What is the mechanism for the Dows process
The selection of information is a process of paying attention to events or stimuli that provide information.
One distinguishes between
- arbitrary attention (top-down process): there is a selection intention, e.g. B. when looking for an object; and
- involuntary attention (bottom-up process), which is caused not by a previous intention of a person, but by events in the environment, e.g. B. a loud bang
The involuntarily triggered attention is only related to the process of selecting information, i. H. it is externally controlled (tied to exogenous events), but also implies internal (endogenous) factors so that selection becomes possible.
Two different selection processes can trigger involuntary attention:
Explanations for the registration of the situational deviations that trigger attention processes are provided by so-called Level jumps and Breaking the rules.
A Level jump is a sudden change in a stimulus situation, e.g. B. a new stimulus appears or a characteristic of a stimulus changes and takes on a new value (especially investigated in acoustics). It is assumed that this is a simple sensory mechanism for registering deviations from a current situation, which reacts to discrete changes in sensory characteristics.
A Breaking the rules occurs when the regularity of a previously existing sequence of events is broken, e.g. B. a dripping faucet that stops dripping. It is believed that a more complex mechanism capable of registering deviations from a pre-existing event structure is in place for this type of situational change.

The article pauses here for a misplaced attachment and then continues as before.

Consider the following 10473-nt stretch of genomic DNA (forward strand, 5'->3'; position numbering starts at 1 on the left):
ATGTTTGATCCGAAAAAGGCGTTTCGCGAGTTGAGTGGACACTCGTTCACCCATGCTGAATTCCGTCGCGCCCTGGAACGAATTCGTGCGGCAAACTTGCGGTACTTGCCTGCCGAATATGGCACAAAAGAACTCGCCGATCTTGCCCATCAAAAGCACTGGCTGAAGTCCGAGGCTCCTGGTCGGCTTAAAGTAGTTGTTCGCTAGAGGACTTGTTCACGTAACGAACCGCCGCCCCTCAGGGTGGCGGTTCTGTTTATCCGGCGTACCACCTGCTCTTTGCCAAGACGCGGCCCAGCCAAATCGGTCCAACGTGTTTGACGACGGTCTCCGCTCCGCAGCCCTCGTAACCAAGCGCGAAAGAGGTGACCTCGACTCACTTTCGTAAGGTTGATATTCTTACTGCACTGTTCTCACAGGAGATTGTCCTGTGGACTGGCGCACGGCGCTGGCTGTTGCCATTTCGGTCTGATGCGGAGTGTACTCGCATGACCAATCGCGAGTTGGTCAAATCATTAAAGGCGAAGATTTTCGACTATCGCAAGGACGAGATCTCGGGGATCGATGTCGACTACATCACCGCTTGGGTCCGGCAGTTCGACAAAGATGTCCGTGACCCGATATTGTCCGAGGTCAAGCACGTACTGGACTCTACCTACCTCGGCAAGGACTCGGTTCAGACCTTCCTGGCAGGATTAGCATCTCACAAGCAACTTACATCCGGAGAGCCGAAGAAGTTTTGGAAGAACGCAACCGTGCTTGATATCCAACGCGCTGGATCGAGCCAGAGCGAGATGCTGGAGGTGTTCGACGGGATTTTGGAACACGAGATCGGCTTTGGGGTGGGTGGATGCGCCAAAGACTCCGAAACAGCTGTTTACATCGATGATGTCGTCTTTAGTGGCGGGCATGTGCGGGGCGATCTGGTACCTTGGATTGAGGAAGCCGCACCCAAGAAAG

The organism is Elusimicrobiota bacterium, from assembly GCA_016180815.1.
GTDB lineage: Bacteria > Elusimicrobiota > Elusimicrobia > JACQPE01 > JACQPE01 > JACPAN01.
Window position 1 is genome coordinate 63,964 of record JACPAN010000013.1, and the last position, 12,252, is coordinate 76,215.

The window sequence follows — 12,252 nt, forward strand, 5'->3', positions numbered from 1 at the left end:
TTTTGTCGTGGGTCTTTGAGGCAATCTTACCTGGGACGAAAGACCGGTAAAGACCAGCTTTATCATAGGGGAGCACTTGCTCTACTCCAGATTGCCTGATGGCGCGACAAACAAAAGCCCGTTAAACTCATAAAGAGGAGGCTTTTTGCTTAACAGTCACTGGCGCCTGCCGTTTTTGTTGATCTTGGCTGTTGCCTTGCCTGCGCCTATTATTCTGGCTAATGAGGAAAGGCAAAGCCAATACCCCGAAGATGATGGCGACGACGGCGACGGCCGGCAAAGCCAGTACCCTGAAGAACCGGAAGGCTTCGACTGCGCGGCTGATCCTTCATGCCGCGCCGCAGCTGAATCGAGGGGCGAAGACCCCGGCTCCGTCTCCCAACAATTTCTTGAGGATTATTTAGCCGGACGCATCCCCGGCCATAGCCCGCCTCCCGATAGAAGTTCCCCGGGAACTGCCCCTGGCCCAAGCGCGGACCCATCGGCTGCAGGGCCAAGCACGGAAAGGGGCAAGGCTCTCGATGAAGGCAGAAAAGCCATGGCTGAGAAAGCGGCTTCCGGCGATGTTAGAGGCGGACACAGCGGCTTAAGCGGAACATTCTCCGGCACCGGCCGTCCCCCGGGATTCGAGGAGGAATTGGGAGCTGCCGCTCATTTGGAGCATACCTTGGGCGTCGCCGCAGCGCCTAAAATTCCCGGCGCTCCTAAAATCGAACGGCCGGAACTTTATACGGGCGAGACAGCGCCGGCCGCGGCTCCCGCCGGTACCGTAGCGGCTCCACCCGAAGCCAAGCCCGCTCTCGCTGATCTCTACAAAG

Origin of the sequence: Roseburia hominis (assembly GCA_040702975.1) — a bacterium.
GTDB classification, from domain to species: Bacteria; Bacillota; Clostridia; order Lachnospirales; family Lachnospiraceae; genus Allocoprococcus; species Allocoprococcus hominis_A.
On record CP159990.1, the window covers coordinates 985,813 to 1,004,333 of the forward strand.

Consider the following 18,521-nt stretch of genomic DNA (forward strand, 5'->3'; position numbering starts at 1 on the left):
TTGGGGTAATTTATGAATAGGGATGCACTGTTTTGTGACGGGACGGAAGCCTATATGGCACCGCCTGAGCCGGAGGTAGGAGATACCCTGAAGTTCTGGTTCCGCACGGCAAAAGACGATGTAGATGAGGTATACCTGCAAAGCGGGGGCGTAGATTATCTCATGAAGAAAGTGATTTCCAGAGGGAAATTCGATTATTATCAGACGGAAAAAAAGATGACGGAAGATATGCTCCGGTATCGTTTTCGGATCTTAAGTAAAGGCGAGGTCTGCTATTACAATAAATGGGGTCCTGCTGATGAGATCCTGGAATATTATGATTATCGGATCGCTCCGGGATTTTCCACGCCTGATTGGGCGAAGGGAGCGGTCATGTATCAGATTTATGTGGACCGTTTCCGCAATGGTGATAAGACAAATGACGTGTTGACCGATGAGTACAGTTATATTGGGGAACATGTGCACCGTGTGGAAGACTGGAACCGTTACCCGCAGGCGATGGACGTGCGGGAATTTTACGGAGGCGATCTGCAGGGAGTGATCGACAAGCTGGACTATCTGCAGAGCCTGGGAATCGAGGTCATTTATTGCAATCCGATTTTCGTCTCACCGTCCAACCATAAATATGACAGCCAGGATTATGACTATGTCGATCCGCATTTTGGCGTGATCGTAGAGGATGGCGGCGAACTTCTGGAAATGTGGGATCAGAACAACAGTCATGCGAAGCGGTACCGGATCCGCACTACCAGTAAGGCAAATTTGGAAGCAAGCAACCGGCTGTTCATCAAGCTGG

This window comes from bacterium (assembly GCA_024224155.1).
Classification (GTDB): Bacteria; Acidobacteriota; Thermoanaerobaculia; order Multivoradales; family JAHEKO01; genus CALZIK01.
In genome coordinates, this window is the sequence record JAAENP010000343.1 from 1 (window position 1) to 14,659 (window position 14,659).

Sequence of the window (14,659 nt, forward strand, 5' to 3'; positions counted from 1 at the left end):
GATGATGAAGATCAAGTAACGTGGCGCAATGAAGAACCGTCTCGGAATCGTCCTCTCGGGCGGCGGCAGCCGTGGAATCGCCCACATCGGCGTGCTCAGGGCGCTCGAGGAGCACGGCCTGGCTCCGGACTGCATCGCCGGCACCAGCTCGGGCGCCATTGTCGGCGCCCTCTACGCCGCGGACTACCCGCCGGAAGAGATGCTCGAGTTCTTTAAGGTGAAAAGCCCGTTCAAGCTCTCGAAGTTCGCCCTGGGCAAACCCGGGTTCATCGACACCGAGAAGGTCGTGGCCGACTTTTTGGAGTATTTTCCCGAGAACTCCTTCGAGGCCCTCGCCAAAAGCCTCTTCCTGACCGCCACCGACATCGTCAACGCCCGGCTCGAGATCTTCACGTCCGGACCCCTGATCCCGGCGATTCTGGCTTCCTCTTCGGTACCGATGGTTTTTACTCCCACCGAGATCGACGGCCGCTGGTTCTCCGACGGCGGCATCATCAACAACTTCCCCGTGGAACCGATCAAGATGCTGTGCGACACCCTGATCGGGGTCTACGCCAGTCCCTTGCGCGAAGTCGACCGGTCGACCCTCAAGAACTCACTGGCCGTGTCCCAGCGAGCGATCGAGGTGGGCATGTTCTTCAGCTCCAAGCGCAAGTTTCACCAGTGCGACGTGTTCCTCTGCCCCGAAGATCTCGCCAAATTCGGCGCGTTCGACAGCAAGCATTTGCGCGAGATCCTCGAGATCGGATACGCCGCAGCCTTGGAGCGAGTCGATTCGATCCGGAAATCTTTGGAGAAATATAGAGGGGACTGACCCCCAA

The two mechanisms differ in their coding (sensory dimension vs. sequential structure) and in their duration (a level jump is registered more quickly than a rule break).
Level jumps and involuntary attention
Def.: An orientation reaction (OR) is a syndrome of physiological and behavioral reactions that occur when there are changes in the stimulus constellation.
These reactions include e.g. B. the alpha blockade in the EEG, the drop in skin resistance, as well as eye and head movements in the direction of the place where the change takes place. The OR is an indicator that changes in the situation (e.g. level jumps) have been registered by the organism.
SOKOLOV (1963)explains the origins, habituations (habituation) and dishabituations ("weaning") of the OR with his Concept of the "neural model of the stimulus". Properties of a permanent or repetitive stimulus are stored in the form of a neural representation of the stimulus (e.g. intensity, color, stimulus duration, etc.); if a current stimulus situation no longer matches the neural representation, an OR is carried out.
Event-related potentials are brain electrical potential changes that occur in connection with certain events (e.g. environmental stimuli). The ERP research (ERP = event-related potential) provides findings, according to which level jumps lead to characteristic changes in the ERP and are related to involuntary attention. An ERP shown in the voltage-time diagram consists of several negative and positive maxima (for clarification: negative deflections are on the positive X-axis, positive deflections are on the negative X-axis). These components are described by specifying their polarity (negative or positive) and the number of deflections in this direction or the latency of the maximum deflection. After a level jump, an N 1 (first negative deflection) and then a P 2 (second positive deflection) are often observed. This appearance suggests that the N 1 generator processes taking place in the auditory cortex are responsible for triggering attention (NÄÄTÄNEN, 1990). NÄÄTÄNEN formulated the hypothesis that on z. T. subcortical level, certain stimulus properties are extracted, which, however, are not yet consciously perceived. A level jump activates systems that send interrupt signals to central processing mechanisms in which N 1 generator processes that trigger attention are involved.
Response time studies
Attention-giving processes cannot always be driven by external behavior, such as B. eye or head movements can be observed, as they are mostly limited to internal processes. POSNER (1980) describes these processes as "covert orientations of attention".